The top five blockchain crowdsales bore out of the Bitcoin 2.0
movement have raised more than a quarter-of-a-billion dollars in
"initial coin offerings," "token sales" and the like. Participants
contend the blockchain tokens are going "to the moon." Others
argue, since they've never been registered, they run afoul of
The second largest crowdsale and best known, is Ethereum at
$18,439,086. Ethereum developers say their blockchain is a
distributed smart-contract platform "fueled" by a native digital
currency similar to Bitcoin. Ethereum's 2014 "
" preceded it's May 2016 crowdsale for the DAO, a so-called
"decentralized autonomous organization" managed via Ethereum smart
Ethereum and DAO developers currently face scrutiny in the wake
$55 million compromise of the DAO
by an attacker. They are deciding whether to intervene and undo the
damage done by the draining of funds.
DAO token holders, who purchased the tokens with Ether, vote on
"important decisions relating to the management of the DAO," the
project claims. The DAO had
raised Ethereum worth over $200 million
at the time of the attack.
The top five blockchain crowdsales: the DAO, Ethereum, WAVES,
Lisk, Digix and Augur, have raised approximately $200 million.
Nearly $170 million of that is Ethereum and the DAO.
Lisk, a cryptocurrency and decentralized application platform,
raised $5,880,089 in an "initial coin offering" in 2016. Lisk
founders worked on the code for three weeks before going
"In the following three weeks we built up enough momentum to
start our crowdfunding," Lisk co-founder, Max Kordek, told me. The
crowdfunding went on for one month and Lisk brought in more than
Kordek emphasizes the importance of marketing and calls Lisk's
"intensive marketing campaign" a "huge success."
Developers say they are providing access to software, not
securities. The literature is littered with finance and security
terms. Securities laws are broadly interpreted and designed to be
adaptable to the innovative ways people raise funds.
Congress developed federal securities law after the stock market
crash of 1929. The speculative frenzy ending in the October 1929
panic, called "Black Thursday,"led Congress to enact the Securities
Act of 1933 (the "Securities Act") and the Securities Exchange Act
of 1945 (the "Exchange Act").
State blue sky laws, Securities and Exchange Commission rules
and regulations, as well as regulations from the National
Association of Securities Dealers (NASD) combine to create
SEC v. W.J. Howey Co.
(1946) set the precedent that an investment contract entails the
giving of money to others who manage and control the funds with the
expectation of profit.
Blockchain crowdsales market that token holders and "community"
participants themselves, enjoy management and control of the
blockchain software. Indicating that they, themselves, help build
the blockchain platform over time. DAO participants, for instance,
use Ether toward the DAO projects they support. Lisk says that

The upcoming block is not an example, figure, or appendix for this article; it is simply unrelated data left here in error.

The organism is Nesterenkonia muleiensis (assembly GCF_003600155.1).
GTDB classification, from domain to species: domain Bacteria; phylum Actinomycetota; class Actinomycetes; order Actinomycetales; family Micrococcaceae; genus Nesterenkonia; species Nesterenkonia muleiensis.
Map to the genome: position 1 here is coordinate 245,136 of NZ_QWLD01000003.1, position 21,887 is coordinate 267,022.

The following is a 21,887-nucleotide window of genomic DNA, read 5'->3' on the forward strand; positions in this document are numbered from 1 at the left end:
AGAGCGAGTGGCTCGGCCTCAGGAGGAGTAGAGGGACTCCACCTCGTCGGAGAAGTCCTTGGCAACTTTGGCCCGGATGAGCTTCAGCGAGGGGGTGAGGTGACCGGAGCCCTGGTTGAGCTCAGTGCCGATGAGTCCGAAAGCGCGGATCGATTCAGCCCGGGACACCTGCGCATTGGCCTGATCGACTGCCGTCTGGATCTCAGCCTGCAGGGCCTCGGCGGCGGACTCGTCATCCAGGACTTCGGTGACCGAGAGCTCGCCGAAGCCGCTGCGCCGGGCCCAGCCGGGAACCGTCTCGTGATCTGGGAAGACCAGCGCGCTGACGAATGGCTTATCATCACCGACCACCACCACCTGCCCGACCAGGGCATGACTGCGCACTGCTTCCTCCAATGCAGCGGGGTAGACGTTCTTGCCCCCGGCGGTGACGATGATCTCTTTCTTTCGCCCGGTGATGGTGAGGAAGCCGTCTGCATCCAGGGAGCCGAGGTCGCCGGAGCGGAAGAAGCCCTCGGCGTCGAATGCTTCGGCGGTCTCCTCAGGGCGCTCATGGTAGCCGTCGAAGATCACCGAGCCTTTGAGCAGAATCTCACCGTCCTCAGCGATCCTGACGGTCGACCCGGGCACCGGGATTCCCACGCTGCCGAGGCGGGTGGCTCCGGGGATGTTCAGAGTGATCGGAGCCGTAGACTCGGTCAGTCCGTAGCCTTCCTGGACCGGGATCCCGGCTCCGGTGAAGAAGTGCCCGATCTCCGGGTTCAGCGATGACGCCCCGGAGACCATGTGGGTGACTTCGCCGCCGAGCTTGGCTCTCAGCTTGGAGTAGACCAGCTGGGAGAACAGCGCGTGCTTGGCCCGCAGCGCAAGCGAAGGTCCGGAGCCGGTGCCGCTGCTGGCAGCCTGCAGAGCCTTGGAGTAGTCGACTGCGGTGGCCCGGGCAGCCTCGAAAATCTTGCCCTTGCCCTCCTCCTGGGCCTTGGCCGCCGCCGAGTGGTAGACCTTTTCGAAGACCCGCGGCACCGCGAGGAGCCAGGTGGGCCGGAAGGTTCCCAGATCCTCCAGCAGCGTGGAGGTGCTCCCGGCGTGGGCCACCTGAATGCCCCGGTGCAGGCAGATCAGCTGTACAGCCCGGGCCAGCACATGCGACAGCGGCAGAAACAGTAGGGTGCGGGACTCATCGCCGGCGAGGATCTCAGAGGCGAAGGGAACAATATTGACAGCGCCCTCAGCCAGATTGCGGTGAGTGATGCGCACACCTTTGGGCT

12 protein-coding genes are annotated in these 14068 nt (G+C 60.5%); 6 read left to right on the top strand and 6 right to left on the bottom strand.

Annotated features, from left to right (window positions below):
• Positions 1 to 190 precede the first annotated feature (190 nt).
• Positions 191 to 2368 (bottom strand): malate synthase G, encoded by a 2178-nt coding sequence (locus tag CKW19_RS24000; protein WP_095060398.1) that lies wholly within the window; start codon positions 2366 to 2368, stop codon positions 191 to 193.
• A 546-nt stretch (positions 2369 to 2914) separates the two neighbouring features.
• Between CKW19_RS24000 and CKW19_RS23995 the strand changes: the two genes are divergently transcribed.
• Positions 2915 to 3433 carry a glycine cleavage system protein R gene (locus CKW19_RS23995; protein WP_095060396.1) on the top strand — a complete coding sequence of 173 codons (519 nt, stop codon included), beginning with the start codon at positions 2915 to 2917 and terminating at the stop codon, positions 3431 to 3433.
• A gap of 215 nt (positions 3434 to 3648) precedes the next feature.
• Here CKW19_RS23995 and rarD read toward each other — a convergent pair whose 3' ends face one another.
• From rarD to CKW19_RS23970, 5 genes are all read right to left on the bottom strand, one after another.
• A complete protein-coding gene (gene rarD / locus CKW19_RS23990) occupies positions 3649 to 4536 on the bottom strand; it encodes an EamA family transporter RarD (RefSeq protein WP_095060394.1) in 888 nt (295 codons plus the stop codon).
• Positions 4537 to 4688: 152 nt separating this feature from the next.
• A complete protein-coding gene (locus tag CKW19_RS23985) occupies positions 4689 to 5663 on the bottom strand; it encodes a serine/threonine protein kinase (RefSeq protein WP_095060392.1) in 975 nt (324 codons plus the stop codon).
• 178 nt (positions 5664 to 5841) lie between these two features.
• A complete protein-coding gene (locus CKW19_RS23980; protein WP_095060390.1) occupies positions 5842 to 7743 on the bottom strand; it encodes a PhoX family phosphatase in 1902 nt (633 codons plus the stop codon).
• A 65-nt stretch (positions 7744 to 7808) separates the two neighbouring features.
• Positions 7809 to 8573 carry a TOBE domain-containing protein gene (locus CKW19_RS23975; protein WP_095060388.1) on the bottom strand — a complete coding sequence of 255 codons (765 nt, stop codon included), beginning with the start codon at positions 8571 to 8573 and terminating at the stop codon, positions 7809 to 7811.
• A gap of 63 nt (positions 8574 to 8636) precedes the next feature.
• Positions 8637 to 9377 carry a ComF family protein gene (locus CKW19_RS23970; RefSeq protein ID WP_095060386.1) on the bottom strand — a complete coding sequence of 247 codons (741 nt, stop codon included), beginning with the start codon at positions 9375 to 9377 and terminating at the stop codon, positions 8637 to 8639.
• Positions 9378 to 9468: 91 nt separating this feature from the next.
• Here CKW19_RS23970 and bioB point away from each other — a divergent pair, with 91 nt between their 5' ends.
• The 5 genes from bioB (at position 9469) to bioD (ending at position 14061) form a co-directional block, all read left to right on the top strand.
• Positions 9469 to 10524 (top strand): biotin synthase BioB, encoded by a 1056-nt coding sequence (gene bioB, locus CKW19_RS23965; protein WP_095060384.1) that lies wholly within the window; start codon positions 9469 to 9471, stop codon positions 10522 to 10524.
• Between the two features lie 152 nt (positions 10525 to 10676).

Lisk for bug bounties.
If blockchain crowdsale participants enjoy management and
control, then it's arguably not an investment contract or security.
Still, developers generally lack management and control over an
enterprise in the real world.
Who would shareholders petition to obtain redress when something
goes awry? Core developers on Ethereum, etc. argue that "smart
contracts," that is, the distributed software itself, handles
Jason Seibert, a lawyer who serves on Bitcoin and securities
cases, described a typical blockchain crowdsale: "Hey, give us some
money and we are going to develop something. We are not quite sure
what it is yet but when we do, you'll be able to use this stuff for
it, even though we don't know what it is yet."
Even if the blockchain crowdsales are, in fact, crowdsales and
not securities offerings, they must still be
under the JOBS Act and regulation.
Illustrating the nuance of securities laws, Seibert evokes
"Nobody thinks baseball card manufacturers print baseball cards
with the intent of them being an investment," the Oregon-based
lawyer, who represented Trendon Shavers in
the first Bitcoin criminal fraud case in the
, said. "Come on, it's sold in a pack of gum! But everyone knows
that people can collect them and trade them and make money off of
Blockchain crowdsales come across much differently. They're not
bubble gum and pictures of athletes. "We're talking about an
investment opportunity," Seibert says.
Heretofore, blockchain crowdsales have enjoyed the unwritten
"good deal exception," wherein, since everybody is happy, nobody
files lawsuits or tips off relevant officials.
That the DAO smart contract platform was drained of $55 million
and core Ethereum developers are considering implementing a fork to
roll back the perceived heist, it remains to be seen if the "good
deal exception" will soon expire. An SEC official
June 20 that the $55 million attack against Ethereum underscores
concerns over blockchain systems.
Thanks to the DAOs code, Ethereum developers could intervene and
undo the $55 million drain. But that might be used in a court
against them as proof they held control over Ethereum and the DAO.
The DAO would not have truly been a "decentralized autonomous
organism," as advertised, and participants could then be seen as
"You'll generally hear an investor say, 'Had I know
this-or-that, perhaps I would not have invested," Seibert